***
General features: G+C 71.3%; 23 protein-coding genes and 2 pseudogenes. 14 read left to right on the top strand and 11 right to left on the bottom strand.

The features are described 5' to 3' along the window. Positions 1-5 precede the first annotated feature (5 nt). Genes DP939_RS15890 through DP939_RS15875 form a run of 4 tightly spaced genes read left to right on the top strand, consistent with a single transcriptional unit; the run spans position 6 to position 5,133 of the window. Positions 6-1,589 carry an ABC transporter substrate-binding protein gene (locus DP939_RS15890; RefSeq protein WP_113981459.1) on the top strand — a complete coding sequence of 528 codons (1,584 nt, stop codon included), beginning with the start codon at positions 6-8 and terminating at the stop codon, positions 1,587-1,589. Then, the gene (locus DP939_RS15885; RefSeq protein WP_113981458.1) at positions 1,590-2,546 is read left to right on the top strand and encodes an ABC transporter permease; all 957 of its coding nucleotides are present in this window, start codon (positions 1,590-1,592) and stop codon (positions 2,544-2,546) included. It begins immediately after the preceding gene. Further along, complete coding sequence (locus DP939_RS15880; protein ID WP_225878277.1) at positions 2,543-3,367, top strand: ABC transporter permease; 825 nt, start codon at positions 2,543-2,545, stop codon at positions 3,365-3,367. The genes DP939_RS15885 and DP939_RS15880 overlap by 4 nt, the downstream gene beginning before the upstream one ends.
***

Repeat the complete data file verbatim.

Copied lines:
General features: G+C 71.3%; 23 protein-coding genes and 2 pseudogenes. 14 read left to right on the top strand and 11 right to left on the bottom strand.

The features are described 5' to 3' along the window. Positions 1-5 precede the first annotated feature (5 nt). Genes DP939_RS15890 through DP939_RS15875 form a run of 4 tightly spaced genes read left to right on the top strand, consistent with a single transcriptional unit; the run spans position 6 to position 5,133 of the window. Positions 6-1,589 carry an ABC transporter substrate-binding protein gene (locus DP939_RS15890; RefSeq protein WP_113981459.1) on the top strand — a complete coding sequence of 528 codons (1,584 nt, stop codon included), beginning with the start codon at positions 6-8 and terminating at the stop codon, positions 1,587-1,589. Then, the gene (locus DP939_RS15885; RefSeq protein WP_113981458.1) at positions 1,590-2,546 is read left to right on the top strand and encodes an ABC transporter permease; all 957 of its coding nucleotides are present in this window, start codon (positions 1,590-1,592) and stop codon (positions 2,544-2,546) included. It begins immediately after the preceding gene. Further along, complete coding sequence (locus DP939_RS15880; protein ID WP_225878277.1) at positions 2,543-3,367, top strand: ABC transporter permease; 825 nt, start codon at positions 2,543-2,545, stop codon at positions 3,365-3,367. The genes DP939_RS15885 and DP939_RS15880 overlap by 4 nt, the downstream gene beginning before the upstream one ends.